CEPR Co-Director Eileen Appelbaum took part in a recent panel discussion on the Future of Work. This is a Q&A prepared for the event.

What are the most important takeaways from the new CWS data?

In February 2005, 7.4 percent of workers were independent contractors. In the new CWS data for 2017, this has decreased to 6.9 percent — about what it was in 2001. Gig economy workers are a subset of these workers — so the decline in the share of independent contractors was a surprise to many pundits. But other studies have shown that gig workers are less than 1 percent of the US labor force.

The low share of independent contractors is not surprising to economists who follow these issues. Independent contractors are about 60 percent of self-employed workers. Regularly published data on self-employed workers show that this category has hardly increased since 2005.

This doesn’t mean that nothing has changed since 2005. For example, the number of independent contractors in transportation has increased by about 250,000 — probably due to Uber, Lyft, Via — while those in construction decreased by almost as much. Still, 19.3 percent of construction workers are independent contractors compared with 5.7 percent of transportation workers.

What is being left out by the CWS numbers? What parts of the workforce or labor market might they be leaving out? What are the research gaps and unanswered questions? What do we need more research on?

I have argued that firms contracting with other firms for goods and services — called subcontracting or domestic outsourcing or fissuring — has greatly increased over the last several decades. I think this is a more important example of the changing nature of work than the gig economy. A clue to this is the growth of employment in business and professional services, which are often contracted to other businesses. However, we don’t have good data sources that would allow us to estimate the scale and effects of subcontracting in the US. We need more research on this phenomenon.

The question on contract work in the CWS is not very good. It asks about only one very specific type of contract work — when the contract firm assigns a worker to the worksite of a client firm. A security guard employed by a contract firm and assigned to a particular hospital will be counted in the CWS. But workers at a commercial laundry that has a contract to do the hospital’s laundry are not counted in the CWS. Neither are the workers at an IT firm that develops software for the hospital’s electronic health records system.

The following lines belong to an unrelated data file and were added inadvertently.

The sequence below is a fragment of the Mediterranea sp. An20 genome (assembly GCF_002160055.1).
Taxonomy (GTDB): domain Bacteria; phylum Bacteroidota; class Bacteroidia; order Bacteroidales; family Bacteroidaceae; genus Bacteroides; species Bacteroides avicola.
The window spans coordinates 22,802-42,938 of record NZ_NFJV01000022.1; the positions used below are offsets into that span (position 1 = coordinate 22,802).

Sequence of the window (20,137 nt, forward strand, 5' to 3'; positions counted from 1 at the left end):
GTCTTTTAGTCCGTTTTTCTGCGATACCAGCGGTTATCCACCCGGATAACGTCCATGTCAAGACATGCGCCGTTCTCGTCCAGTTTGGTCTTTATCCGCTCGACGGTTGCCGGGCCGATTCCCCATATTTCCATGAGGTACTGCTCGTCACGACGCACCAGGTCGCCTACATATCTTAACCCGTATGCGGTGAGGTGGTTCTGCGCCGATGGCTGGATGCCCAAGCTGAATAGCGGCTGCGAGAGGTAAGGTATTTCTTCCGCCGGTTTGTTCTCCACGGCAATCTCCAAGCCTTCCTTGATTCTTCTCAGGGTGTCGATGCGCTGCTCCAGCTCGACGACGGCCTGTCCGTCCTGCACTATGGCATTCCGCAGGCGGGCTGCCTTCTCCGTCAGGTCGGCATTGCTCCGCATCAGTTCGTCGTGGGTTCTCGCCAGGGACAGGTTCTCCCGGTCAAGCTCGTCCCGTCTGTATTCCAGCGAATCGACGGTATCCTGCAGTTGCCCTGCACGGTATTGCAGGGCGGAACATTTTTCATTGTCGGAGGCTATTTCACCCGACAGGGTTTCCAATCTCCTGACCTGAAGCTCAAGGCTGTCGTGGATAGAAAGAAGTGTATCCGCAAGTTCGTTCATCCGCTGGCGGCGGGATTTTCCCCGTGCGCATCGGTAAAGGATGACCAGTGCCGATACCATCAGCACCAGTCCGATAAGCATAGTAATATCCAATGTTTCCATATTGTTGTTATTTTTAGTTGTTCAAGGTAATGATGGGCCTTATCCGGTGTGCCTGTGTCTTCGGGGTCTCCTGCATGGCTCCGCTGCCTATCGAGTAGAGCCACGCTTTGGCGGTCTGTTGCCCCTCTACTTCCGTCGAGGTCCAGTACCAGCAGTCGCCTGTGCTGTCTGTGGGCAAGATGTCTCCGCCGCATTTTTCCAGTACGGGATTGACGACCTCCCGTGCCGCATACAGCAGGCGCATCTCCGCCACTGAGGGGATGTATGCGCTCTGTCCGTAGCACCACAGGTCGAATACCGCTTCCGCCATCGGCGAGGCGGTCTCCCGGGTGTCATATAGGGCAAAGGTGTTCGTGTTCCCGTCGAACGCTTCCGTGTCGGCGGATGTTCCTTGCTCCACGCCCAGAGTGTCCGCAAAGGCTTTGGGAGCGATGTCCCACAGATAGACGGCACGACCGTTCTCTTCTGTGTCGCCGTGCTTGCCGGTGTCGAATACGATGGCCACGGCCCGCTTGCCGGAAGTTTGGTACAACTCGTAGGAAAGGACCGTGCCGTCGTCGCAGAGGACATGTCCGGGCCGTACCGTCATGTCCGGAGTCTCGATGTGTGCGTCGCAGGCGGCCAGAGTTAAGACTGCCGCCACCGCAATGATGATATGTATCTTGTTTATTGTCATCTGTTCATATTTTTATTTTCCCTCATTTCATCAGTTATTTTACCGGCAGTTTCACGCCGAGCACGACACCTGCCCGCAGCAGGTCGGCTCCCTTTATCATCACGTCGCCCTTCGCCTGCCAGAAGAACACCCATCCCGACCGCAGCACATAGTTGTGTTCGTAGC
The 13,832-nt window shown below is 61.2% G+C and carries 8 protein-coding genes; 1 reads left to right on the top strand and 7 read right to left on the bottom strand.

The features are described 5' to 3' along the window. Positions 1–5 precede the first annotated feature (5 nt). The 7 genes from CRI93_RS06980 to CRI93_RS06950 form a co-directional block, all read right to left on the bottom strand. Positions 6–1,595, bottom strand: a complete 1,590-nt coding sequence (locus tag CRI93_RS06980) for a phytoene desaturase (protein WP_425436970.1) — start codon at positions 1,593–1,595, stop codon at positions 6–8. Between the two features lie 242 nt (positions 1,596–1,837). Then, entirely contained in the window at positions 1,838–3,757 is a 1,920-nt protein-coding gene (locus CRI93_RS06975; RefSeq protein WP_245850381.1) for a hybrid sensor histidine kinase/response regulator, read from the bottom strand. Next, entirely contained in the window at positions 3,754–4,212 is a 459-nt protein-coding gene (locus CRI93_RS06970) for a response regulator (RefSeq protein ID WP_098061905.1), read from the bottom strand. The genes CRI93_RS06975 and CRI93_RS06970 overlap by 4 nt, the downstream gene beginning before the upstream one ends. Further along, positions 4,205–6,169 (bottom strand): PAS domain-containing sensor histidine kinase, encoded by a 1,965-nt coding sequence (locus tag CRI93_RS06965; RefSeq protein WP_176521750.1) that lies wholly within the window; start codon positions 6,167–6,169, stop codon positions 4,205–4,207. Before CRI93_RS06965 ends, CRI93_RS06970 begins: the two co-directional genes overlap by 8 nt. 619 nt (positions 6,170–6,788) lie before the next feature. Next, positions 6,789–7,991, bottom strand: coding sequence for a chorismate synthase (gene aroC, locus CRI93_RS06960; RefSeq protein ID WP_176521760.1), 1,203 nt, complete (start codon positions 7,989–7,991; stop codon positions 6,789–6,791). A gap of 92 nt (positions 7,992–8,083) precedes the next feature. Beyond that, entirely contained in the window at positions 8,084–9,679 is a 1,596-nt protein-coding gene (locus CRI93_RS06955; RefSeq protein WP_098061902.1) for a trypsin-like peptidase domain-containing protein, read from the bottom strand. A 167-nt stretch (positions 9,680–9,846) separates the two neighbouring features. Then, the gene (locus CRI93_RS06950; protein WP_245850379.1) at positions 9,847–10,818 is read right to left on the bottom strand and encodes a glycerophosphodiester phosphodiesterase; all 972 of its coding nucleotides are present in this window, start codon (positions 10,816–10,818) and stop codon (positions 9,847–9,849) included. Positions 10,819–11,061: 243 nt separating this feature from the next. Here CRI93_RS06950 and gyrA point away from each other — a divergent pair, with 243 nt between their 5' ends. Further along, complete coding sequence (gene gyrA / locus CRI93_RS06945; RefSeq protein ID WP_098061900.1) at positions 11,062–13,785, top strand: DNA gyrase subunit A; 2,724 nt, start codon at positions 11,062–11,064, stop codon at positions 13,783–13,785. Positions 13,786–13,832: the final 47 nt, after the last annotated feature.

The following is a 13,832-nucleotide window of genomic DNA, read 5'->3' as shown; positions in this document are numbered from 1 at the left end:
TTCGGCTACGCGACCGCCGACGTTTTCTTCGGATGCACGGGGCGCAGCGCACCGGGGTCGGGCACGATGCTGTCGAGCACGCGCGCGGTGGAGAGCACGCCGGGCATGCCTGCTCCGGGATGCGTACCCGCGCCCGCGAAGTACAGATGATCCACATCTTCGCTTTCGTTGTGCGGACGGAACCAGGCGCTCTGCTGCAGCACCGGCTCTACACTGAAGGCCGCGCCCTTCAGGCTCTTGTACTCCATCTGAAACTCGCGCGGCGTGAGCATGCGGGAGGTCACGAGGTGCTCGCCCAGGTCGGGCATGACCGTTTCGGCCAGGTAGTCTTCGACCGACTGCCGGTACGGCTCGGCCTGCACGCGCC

Not surprisingly, the CWS finds that less than 1 percent of workers — 0.6 percent in 2017 — are contract workers.

Why is looking at and understanding alternative work arrangements important?

According to the CWS, 90 percent of US workers are counted as employed in traditional work arrangements in 2017. This includes the large number of workers employed by contract firms that are not counted as contract workers in the CWS. The situation of these workers — often employed by subcontractors operating on a shoestring who are dependent on winning contracts that go to the lowest bidder — is, in my view, a big part of the story of workers’ stagnant wages and economic insecurity. Despite near-record low unemployment, there was no increase in average pay of workers over the 12 months from May 2017 to May 2018.

Subcontracting appears poised to increase as lead firms, under pressure from financial markets to cut headcount and pay, focus on a narrow set of what they believe to be their core competencies and outsource most of the work and employment to other firms. We need better data on this development if we are to understand how the labor market functions for a large segment of the workforce. We need these data in order to develop labor market policies that improve pay and working conditions for vulnerable workers.

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